Out with cable, in with open ports for Xbox

Being back on campus after spending a year in Spain as part of the Adventist Colleges Abroad (ACA) program, I couldn’t help but notice a few changes took place whilst away.

Rees lobby no longer looks like the living room of a 1980s sitcom. Engle Hall now displays an outdoor fireplace. Girls habitate Culver, though you probably already knew that.

But the changes you might not be aware of are the removal of cable TV from the dorms, and the opening of ports for Xbox and other gaming consoles.

What do open ports mean?

Computer science major James Clague explains, “A network port is basically a doorway for Internet connections. Your web browser loads pages using a connection through a particular doorway (port) while different programs like Google Drive go through other doorways (ports) to get to your device. Basically, if a program tries to connect through one of those doorways and it’s closed, nothing happens.”

How does that apply to students? Essentially, Clague believes in a free and open internet, which is why he, with the aid of Student Services vice president Kim Canine, proposed to open the ports. Before, students were prohibited from playing Xbox due to closed ports, but now students can game freely into the wee hours of the night (not on school nights, of course).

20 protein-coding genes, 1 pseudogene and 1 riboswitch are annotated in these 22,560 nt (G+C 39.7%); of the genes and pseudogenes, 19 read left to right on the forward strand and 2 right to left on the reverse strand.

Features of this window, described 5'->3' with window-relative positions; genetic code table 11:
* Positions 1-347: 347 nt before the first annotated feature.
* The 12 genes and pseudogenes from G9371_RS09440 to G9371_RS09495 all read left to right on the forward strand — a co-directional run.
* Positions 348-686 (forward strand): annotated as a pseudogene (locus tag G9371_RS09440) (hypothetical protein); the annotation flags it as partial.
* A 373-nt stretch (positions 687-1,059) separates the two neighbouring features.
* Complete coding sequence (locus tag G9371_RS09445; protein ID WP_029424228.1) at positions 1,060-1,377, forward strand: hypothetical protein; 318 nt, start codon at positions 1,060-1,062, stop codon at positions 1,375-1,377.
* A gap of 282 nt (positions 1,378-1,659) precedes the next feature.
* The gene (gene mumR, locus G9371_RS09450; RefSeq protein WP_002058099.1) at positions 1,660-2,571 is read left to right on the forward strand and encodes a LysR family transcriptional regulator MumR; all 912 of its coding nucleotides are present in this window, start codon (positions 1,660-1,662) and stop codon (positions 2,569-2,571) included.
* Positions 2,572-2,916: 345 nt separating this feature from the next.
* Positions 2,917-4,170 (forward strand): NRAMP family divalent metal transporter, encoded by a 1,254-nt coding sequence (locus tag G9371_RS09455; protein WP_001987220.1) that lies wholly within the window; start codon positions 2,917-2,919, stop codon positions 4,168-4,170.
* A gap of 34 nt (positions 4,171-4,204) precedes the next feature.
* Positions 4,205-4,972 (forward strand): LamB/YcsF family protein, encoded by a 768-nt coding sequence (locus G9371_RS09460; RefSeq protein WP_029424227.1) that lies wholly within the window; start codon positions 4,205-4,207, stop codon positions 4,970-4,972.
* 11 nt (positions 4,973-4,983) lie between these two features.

So, why remove cable?

Who doesn’t like flipping on the television and watching the Adventist Broadcasting Network (ABN) on a Friday night with the homies? Okay, that might just be me, but still. Who wouldn’t want to watch the NBA finals with the new and improved New York Knicks playing against Kevin Durant and the Golden State Warriors?

IS Director Richard Henriques explains it simply. He says the school was paying somewhere around $50,000 annually for cable service. That, coupled with my observation that I usually watch TV by myself in the dorm, supports my conclusion that only a small minority of the student population used said service.

Henriques also explains most all programs on cable can be streamed via the Internet, thanks to online streaming platforms like Hulu, Roku, Chromecast or Apple TV.

So, before you race off to hook-up your Xbox (or whichever console), listen to these words of wisdom from the IS Director: “Remember to wire these devices directly to the network—which will give better performance—instead of using wireless,which will take valuable bandwidth from portable devices that need it.” With that being said, play responsibly.

Sean Hendrix is a senior studying biomedical science.